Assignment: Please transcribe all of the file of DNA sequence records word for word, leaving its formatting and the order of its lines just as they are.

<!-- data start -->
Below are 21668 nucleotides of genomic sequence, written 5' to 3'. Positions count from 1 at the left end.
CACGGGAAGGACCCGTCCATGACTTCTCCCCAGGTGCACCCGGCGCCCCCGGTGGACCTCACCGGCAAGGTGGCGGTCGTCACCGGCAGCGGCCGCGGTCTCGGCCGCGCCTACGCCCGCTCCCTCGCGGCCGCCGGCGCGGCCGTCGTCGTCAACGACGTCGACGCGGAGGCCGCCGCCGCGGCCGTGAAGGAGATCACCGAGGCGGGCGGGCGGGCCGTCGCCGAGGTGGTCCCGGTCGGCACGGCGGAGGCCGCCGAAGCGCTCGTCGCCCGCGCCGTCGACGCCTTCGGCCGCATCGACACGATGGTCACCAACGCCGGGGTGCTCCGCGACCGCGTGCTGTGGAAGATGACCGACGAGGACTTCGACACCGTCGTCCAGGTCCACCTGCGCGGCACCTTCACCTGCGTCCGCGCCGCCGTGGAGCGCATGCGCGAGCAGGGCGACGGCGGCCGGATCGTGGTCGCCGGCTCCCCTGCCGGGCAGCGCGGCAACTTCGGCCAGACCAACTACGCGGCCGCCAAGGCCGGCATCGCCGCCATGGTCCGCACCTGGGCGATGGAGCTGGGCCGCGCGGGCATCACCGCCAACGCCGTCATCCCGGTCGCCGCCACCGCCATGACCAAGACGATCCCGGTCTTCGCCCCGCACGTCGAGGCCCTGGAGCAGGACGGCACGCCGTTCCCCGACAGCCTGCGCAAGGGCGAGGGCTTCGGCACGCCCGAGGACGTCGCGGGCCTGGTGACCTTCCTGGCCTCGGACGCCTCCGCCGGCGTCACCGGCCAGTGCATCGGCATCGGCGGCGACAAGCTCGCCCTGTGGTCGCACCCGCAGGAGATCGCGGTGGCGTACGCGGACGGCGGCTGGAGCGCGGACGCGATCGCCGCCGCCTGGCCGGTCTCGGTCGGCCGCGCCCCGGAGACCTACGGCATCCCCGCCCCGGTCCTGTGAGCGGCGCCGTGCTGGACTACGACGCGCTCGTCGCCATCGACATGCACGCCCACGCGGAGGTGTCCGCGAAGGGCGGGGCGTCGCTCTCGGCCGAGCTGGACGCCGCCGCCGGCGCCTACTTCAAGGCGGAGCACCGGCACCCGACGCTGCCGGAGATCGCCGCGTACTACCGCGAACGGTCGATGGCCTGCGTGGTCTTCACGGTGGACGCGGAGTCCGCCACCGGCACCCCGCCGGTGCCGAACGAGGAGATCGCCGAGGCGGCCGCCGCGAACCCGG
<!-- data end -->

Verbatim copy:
Below are 21668 nucleotides of genomic sequence, written 5' to 3'. Positions count from 1 at the left end.
CACGGGAAGGACCCGTCCATGACTTCTCCCCAGGTGCACCCGGCGCCCCCGGTGGACCTCACCGGCAAGGTGGCGGTCGTCACCGGCAGCGGCCGCGGTCTCGGCCGCGCCTACGCCCGCTCCCTCGCGGCCGCCGGCGCGGCCGTCGTCGTCAACGACGTCGACGCGGAGGCCGCCGCCGCGGCCGTGAAGGAGATCACCGAGGCGGGCGGGCGGGCCGTCGCCGAGGTGGTCCCGGTCGGCACGGCGGAGGCCGCCGAAGCGCTCGTCGCCCGCGCCGTCGACGCCTTCGGCCGCATCGACACGATGGTCACCAACGCCGGGGTGCTCCGCGACCGCGTGCTGTGGAAGATGACCGACGAGGACTTCGACACCGTCGTCCAGGTCCACCTGCGCGGCACCTTCACCTGCGTCCGCGCCGCCGTGGAGCGCATGCGCGAGCAGGGCGACGGCGGCCGGATCGTGGTCGCCGGCTCCCCTGCCGGGCAGCGCGGCAACTTCGGCCAGACCAACTACGCGGCCGCCAAGGCCGGCATCGCCGCCATGGTCCGCACCTGGGCGATGGAGCTGGGCCGCGCGGGCATCACCGCCAACGCCGTCATCCCGGTCGCCGCCACCGCCATGACCAAGACGATCCCGGTCTTCGCCCCGCACGTCGAGGCCCTGGAGCAGGACGGCACGCCGTTCCCCGACAGCCTGCGCAAGGGCGAGGGCTTCGGCACGCCCGAGGACGTCGCGGGCCTGGTGACCTTCCTGGCCTCGGACGCCTCCGCCGGCGTCACCGGCCAGTGCATCGGCATCGGCGGCGACAAGCTCGCCCTGTGGTCGCACCCGCAGGAGATCGCGGTGGCGTACGCGGACGGCGGCTGGAGCGCGGACGCGATCGCCGCCGCCTGGCCGGTCTCGGTCGGCCGCGCCCCGGAGACCTACGGCATCCCCGCCCCGGTCCTGTGAGCGGCGCCGTGCTGGACTACGACGCGCTCGTCGCCATCGACATGCACGCCCACGCGGAGGTGTCCGCGAAGGGCGGGGCGTCGCTCTCGGCCGAGCTGGACGCCGCCGCCGGCGCCTACTTCAAGGCGGAGCACCGGCACCCGACGCTGCCGGAGATCGCCGCGTACTACCGCGAACGGTCGATGGCCTGCGTGGTCTTCACGGTGGACGCGGAGTCCGCCACCGGCACCCCGCCGGTGCCGAACGAGGAGATCGCCGAGGCGGCCGCCGCGAACCCGG